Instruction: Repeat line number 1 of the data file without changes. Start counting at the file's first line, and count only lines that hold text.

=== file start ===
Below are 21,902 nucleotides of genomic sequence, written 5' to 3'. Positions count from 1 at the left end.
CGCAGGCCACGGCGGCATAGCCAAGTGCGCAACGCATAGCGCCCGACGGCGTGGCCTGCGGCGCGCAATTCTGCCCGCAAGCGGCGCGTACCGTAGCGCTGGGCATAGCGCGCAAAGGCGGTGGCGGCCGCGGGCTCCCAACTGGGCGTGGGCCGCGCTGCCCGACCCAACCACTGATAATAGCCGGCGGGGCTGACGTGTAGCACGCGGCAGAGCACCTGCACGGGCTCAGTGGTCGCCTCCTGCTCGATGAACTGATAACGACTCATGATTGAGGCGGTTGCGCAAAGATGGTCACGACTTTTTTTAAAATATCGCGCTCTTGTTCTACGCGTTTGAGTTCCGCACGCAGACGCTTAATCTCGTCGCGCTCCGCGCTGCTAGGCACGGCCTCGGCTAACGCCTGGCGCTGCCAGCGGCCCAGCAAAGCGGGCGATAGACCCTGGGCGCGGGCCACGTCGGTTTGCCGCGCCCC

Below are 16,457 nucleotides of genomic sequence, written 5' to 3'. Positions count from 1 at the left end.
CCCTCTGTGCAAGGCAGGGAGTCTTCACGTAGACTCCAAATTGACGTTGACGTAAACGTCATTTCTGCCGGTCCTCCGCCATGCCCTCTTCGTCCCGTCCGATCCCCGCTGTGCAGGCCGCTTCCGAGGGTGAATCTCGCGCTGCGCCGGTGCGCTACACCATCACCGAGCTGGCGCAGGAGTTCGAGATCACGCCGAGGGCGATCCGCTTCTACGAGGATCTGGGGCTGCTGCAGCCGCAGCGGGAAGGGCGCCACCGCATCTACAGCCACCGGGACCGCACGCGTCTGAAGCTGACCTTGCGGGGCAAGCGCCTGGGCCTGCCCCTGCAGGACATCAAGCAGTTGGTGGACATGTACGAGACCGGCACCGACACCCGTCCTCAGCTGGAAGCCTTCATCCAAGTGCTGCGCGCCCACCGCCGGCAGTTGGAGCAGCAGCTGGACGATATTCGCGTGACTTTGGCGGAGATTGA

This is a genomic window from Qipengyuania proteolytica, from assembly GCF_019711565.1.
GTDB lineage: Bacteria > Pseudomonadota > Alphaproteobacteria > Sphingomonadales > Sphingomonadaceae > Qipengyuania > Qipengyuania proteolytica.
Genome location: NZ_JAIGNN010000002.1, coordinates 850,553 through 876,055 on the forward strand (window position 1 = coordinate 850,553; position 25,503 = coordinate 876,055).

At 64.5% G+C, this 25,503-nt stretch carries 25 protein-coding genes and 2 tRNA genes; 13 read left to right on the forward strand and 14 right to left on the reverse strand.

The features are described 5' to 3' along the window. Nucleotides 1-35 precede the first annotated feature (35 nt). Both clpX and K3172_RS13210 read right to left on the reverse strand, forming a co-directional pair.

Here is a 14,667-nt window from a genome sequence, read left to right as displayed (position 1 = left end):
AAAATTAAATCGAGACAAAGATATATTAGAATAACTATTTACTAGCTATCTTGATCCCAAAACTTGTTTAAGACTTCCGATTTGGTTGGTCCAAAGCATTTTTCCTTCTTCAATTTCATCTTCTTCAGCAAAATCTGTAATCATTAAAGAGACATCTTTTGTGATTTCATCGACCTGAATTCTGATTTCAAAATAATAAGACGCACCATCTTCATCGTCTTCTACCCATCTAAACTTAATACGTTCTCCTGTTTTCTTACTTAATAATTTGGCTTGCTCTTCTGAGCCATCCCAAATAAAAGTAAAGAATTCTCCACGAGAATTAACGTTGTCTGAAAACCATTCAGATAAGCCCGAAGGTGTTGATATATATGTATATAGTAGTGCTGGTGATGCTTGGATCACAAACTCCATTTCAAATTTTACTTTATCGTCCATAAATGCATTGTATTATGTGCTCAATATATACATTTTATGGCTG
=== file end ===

Below are 21,902 nucleotides of genomic sequence, written 5' to 3'. Positions count from 1 at the left end.